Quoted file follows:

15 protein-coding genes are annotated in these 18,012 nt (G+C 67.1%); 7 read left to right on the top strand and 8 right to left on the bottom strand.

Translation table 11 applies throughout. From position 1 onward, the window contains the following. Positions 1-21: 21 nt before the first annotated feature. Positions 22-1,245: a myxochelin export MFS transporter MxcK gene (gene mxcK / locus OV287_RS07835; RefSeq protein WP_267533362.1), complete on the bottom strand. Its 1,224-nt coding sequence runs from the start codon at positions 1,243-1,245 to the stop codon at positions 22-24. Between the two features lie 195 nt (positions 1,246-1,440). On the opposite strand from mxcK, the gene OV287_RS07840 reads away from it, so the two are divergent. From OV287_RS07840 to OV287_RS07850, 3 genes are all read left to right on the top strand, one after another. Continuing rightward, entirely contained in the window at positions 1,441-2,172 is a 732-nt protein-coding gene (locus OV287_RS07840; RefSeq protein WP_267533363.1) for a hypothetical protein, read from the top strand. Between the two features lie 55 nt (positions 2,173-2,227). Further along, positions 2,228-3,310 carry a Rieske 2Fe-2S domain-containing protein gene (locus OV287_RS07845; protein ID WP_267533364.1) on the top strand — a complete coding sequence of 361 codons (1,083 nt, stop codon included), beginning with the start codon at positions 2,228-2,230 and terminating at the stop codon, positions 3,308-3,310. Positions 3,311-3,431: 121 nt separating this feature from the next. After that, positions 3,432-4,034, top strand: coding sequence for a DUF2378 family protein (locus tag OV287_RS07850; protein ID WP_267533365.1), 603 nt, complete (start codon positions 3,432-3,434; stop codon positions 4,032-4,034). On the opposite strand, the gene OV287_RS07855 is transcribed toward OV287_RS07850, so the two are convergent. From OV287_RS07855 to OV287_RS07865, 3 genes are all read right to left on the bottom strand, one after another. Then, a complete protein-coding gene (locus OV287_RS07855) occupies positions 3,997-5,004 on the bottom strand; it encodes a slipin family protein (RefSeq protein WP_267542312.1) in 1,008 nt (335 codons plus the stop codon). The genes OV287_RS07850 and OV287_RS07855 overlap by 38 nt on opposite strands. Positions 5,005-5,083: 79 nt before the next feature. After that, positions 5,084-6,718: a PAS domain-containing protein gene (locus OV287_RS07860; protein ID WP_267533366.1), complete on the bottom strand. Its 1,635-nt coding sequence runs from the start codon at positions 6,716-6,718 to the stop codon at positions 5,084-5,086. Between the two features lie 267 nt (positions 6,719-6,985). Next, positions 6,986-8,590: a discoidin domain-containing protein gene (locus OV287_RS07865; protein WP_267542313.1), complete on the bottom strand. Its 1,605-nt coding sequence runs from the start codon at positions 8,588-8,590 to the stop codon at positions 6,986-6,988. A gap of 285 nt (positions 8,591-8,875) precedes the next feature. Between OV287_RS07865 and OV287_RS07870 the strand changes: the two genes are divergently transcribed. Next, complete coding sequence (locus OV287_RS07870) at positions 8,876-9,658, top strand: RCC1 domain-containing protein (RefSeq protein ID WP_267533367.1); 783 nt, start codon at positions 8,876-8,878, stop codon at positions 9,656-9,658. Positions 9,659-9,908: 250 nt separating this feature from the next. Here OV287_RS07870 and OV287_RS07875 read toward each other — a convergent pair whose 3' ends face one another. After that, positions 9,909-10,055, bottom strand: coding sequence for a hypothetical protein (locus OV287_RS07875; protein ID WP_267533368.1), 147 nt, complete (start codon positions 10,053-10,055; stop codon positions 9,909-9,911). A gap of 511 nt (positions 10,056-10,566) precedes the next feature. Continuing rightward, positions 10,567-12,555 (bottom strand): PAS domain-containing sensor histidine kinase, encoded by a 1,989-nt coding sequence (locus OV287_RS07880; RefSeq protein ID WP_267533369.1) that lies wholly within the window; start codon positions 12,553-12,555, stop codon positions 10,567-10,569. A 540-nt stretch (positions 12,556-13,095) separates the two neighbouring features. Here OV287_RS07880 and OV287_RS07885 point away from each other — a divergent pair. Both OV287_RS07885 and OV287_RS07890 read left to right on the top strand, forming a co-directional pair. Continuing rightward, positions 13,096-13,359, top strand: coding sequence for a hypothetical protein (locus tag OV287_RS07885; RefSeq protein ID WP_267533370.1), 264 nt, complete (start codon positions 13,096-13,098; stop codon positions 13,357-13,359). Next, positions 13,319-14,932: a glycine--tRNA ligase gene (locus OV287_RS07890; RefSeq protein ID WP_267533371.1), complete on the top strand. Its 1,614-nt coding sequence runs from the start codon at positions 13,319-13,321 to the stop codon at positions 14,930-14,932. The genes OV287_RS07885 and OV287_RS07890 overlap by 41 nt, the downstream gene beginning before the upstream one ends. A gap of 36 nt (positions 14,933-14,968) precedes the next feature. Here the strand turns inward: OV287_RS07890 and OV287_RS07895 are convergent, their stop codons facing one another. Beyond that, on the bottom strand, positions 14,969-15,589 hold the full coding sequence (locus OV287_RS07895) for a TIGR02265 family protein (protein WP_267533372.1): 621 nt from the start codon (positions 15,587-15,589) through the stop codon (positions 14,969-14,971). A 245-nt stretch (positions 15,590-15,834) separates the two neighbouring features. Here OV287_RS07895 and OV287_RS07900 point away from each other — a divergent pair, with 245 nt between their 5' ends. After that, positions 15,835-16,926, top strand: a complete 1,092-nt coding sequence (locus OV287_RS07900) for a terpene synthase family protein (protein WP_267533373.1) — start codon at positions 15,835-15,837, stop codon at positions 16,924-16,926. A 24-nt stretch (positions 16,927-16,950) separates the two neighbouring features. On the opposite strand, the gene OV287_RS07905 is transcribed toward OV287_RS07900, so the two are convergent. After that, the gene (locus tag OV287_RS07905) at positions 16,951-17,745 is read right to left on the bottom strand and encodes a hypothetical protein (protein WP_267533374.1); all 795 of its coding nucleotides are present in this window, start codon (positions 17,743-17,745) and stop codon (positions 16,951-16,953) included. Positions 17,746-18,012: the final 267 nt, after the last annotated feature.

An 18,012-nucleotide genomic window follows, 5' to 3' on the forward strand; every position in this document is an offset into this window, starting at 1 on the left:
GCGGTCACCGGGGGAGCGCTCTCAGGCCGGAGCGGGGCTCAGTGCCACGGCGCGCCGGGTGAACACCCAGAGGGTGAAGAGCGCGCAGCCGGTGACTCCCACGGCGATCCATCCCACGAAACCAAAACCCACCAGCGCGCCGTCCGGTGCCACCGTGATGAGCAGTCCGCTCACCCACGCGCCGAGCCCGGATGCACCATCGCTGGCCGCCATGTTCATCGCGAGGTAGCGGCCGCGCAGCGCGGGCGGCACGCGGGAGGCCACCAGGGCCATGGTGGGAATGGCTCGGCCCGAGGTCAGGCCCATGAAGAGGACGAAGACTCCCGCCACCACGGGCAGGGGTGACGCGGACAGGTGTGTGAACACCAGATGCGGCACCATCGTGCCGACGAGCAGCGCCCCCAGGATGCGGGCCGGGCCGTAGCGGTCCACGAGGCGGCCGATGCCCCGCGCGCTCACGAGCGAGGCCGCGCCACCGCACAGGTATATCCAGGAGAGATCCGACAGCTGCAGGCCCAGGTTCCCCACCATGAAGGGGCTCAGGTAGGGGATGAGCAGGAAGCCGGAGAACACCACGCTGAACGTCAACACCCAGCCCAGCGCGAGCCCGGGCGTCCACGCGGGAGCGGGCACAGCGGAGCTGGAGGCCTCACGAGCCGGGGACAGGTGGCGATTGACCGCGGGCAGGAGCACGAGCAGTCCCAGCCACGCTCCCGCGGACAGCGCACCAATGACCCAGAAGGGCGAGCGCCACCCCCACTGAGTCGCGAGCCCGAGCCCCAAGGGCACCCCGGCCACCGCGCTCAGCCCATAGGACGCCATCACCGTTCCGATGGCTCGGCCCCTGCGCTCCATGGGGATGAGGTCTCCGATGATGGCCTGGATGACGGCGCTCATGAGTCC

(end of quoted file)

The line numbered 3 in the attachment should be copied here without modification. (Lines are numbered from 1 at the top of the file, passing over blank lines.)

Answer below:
An 18,012-nucleotide genomic window follows, 5' to 3' on the forward strand; every position in this document is an offset into this window, starting at 1 on the left: